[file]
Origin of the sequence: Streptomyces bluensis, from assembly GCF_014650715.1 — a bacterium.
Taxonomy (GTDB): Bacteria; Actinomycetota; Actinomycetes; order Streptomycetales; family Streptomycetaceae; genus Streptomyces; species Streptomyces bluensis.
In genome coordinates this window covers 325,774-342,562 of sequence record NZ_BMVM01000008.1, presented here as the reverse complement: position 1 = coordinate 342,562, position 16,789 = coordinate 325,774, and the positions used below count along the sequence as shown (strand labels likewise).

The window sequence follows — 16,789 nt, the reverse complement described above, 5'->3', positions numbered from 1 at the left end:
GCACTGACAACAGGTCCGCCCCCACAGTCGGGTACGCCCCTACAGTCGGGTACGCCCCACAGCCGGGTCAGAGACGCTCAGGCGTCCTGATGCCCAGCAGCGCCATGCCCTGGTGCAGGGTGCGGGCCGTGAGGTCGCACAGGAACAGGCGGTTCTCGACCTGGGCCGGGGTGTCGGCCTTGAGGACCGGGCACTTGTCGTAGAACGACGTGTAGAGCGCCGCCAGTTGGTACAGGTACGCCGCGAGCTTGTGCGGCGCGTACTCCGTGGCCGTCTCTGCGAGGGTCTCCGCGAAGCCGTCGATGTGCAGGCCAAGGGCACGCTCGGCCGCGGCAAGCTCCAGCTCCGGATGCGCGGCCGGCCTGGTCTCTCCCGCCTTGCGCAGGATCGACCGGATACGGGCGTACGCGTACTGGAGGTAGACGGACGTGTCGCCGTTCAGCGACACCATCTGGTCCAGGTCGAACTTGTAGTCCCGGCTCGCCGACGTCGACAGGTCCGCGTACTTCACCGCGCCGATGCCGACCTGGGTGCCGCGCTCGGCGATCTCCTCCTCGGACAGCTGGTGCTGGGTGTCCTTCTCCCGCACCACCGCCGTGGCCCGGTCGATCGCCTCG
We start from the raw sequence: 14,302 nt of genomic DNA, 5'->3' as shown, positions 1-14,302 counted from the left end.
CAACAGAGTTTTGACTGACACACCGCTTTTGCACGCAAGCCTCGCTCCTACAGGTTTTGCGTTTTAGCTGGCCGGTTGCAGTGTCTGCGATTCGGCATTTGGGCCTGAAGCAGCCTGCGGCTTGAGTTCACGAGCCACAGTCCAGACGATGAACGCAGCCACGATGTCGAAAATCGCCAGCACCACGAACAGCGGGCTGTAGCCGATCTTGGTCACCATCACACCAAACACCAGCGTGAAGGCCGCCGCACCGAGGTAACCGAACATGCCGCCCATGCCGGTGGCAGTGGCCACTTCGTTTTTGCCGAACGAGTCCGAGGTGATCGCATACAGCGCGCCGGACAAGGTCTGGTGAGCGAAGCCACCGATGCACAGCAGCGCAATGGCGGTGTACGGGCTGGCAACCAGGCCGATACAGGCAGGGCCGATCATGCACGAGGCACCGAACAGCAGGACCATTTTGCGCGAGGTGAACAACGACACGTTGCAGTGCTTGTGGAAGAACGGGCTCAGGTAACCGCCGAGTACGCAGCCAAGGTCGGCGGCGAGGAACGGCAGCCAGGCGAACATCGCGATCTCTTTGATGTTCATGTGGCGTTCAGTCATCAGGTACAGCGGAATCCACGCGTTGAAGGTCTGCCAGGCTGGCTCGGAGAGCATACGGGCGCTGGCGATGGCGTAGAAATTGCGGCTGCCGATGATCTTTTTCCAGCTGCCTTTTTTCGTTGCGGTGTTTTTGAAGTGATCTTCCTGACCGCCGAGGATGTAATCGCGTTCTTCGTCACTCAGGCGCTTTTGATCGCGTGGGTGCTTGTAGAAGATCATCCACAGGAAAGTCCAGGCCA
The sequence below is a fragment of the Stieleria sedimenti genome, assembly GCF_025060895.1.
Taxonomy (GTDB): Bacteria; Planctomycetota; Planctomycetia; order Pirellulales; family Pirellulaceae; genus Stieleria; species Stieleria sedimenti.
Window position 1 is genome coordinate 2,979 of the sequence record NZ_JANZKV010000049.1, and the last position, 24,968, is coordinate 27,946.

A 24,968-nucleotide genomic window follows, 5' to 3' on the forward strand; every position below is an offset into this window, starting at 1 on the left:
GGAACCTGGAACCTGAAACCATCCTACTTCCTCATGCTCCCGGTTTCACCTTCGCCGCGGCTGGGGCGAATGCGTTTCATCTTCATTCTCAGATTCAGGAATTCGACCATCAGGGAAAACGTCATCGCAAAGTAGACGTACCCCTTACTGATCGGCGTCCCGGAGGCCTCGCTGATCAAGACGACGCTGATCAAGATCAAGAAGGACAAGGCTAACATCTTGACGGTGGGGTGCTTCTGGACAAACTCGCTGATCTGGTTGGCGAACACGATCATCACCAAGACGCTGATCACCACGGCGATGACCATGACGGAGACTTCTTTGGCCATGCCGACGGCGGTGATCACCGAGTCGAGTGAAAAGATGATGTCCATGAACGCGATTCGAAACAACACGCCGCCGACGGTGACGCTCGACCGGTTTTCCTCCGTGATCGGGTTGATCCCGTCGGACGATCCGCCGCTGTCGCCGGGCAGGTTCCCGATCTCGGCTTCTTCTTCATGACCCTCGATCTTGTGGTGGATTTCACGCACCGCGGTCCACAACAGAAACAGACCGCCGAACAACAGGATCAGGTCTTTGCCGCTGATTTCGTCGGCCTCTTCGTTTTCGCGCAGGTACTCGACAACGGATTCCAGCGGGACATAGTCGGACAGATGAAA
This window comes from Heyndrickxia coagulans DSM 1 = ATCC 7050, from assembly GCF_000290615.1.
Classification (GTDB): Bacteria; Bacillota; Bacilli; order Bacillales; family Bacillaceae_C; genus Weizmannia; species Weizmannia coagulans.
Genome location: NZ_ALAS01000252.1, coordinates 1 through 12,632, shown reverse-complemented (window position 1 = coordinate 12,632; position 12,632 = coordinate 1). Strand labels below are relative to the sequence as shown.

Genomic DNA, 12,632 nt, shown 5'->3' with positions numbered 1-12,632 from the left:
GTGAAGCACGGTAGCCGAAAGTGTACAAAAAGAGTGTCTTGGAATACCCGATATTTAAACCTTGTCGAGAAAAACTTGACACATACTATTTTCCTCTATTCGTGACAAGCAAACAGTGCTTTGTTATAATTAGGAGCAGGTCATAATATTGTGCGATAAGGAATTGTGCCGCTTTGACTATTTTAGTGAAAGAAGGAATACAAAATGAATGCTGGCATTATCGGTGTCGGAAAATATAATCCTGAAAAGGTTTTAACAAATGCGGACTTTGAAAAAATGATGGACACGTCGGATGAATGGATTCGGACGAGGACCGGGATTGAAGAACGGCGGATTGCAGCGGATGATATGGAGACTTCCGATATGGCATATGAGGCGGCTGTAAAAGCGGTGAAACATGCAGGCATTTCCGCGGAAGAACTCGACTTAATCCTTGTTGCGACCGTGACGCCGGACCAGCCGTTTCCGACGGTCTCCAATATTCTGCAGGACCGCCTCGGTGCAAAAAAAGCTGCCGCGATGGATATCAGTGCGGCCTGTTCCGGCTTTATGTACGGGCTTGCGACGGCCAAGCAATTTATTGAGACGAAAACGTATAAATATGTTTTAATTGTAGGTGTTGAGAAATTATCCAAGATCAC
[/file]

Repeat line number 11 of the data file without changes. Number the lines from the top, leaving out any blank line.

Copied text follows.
A 24,968-nucleotide genomic window follows, 5' to 3' on the forward strand; every position below is an offset into this window, starting at 1 on the left: